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Lokahi: Joined by an Ocean

August 29, 2013
Della Nakamoto - Maui Native Hawaiian Chamber of Commerce Director , Maui Weekly

Pacific Islanders are not from separate islands, but from one ocean. My hope is that one day, islanders from throughout the Pacific, including my three children, will understand and embrace this connection.

I was raised on Majuro in the Republic of the Marshall Islands in Micronesia. I attended high school in California, where I graduated from Costa Mesa High School. I returned to Majuro a few years later, where I met my husband, Lester, a Maui boy, who was working at the Bank of Hawai'i. We later moved to Saipan in the Commonwealth of the Northern Mariana Islands, also in Micronesia, before moving back to his home on Maui in 1997.

Marshallese share many cultural similarities with Hawaiians, including land divisions, class structure and a number of similar words in our languages. We also share many of the same challenges in trying to succeed in American society.

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‘Ōlelo Pā‘oihana
Della Nakamoto
Maui Native Hawaiian Chamber of Commerce Director

When Johanna Amorin asked me to be her guest at a meeting of the Maui Native Hawaiian Chamber of Commerce, I was hesitant, because I wasn't Hawaiian. She said I didn't have to be Hawaiian, just Hawaiian at heart. She insisted that I go to the meeting.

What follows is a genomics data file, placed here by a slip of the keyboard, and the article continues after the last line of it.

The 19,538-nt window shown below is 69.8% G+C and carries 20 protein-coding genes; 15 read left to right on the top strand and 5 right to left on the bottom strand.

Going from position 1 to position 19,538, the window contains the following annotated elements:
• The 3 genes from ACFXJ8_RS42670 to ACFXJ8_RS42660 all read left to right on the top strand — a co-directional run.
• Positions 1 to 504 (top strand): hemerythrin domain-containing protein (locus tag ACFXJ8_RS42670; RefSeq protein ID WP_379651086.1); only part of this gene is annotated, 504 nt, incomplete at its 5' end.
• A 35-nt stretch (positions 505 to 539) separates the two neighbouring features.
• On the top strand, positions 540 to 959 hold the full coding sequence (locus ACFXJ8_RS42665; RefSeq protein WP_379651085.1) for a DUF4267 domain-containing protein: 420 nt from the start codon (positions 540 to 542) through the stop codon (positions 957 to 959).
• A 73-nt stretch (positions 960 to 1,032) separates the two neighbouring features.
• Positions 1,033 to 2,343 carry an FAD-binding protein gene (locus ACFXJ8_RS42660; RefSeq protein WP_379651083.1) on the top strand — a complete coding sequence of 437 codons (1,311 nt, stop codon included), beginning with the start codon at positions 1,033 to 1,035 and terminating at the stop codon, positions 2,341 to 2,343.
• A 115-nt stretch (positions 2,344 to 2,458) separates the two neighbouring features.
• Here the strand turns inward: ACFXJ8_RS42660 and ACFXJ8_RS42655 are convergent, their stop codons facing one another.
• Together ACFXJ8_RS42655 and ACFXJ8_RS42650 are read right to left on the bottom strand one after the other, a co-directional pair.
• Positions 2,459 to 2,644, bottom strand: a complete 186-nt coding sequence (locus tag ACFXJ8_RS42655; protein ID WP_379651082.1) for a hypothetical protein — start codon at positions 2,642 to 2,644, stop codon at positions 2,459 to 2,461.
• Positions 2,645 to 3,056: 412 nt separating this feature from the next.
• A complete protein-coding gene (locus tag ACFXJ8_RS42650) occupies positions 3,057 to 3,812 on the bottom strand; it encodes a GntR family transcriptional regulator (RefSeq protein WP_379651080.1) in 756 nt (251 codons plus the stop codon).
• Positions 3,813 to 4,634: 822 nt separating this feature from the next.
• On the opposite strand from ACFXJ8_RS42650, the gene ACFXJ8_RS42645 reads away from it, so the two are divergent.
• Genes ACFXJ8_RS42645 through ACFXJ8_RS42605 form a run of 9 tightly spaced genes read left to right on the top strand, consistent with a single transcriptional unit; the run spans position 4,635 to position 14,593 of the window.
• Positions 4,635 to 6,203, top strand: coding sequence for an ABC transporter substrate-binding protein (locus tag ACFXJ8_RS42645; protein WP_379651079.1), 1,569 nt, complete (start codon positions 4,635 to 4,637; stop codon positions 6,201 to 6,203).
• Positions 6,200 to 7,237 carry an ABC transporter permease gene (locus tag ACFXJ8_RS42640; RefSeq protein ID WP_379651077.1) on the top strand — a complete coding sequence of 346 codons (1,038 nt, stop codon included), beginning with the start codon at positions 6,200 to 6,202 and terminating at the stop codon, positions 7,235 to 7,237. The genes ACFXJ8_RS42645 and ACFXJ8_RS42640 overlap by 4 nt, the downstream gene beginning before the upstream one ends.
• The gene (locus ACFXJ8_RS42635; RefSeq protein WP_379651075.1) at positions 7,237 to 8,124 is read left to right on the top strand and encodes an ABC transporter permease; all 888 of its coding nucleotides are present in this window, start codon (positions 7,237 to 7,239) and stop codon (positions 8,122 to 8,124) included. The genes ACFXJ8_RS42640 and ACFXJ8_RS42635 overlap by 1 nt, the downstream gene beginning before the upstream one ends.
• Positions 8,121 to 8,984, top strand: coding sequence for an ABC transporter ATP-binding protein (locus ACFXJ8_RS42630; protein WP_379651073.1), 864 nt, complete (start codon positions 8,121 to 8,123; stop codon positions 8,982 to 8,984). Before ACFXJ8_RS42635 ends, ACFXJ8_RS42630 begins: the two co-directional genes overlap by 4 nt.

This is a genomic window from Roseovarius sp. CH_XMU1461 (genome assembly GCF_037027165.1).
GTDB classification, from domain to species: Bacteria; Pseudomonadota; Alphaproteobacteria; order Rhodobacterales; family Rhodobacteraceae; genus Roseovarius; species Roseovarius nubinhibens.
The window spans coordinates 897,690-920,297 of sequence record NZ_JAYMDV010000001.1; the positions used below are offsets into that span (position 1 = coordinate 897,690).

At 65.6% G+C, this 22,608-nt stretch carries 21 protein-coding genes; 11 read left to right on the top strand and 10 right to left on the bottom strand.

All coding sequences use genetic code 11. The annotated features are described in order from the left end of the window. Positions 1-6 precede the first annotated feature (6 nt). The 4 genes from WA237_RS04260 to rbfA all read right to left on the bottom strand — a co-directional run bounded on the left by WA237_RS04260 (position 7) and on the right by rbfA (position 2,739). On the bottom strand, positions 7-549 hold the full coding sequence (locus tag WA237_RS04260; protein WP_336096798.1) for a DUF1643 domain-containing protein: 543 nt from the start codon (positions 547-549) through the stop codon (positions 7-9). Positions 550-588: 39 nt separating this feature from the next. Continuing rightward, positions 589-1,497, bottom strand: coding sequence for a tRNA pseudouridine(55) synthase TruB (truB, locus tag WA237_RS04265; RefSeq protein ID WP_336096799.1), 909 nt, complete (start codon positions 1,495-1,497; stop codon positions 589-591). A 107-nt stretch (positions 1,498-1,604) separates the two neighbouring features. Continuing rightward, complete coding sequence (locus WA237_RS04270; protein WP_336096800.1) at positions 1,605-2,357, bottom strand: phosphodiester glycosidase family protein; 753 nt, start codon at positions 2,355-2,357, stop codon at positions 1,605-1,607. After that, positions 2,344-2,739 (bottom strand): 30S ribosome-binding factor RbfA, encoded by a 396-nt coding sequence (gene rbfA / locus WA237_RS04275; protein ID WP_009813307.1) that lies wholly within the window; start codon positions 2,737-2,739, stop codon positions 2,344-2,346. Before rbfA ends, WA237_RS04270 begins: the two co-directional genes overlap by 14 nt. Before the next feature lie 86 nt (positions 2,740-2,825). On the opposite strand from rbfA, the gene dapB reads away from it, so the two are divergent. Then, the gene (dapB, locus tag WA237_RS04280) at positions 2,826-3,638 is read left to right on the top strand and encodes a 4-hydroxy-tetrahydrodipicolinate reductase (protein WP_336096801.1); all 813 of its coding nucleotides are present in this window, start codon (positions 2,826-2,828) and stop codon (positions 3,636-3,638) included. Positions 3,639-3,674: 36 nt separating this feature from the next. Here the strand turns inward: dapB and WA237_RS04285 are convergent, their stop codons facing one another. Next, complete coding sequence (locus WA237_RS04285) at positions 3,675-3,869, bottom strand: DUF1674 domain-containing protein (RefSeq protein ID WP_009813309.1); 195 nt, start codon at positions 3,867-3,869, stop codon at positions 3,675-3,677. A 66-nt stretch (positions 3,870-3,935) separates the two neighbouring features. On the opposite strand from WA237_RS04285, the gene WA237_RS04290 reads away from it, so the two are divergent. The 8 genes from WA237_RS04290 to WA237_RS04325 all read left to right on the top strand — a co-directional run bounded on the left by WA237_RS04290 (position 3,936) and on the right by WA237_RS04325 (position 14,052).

I felt welcomed and identified with the organization's mission of helping native Hawaiians succeed in business. I joined and have served as a director for the past five years. My involvement has resulted in the establishment of many new and valued friendships.

Micronesian Master Navigator Mau Piailug taught Nainoa Thompson the art of celestial navigation, which had been lost by the Hawaiians, and enabled the Hokule'a, the famous modern-day Hawaiian voyaging canoe, to sail to Tahiti in 1976 without the aid of modern navigational equipment. Mau is quoted as having said in his later years prior to his passing: "I have laid the stick that connects people together. Now it is up to you, your generation and the generations to come, to build upon that stick a bridge that will ensure the free sharing of information and teaching between the two peoples until the day we become united again as a single people, as we were once before; before men separated us with their imaginary political boundaries of today's Polynesia and Micronesia."

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I hope that I can contribute, even if in just a small way, to building that bridge on Mau's stick to promote the Hawaiian value of lokahi, the creative and fruitful harmony that arises from our diversity.

 
 
 

 

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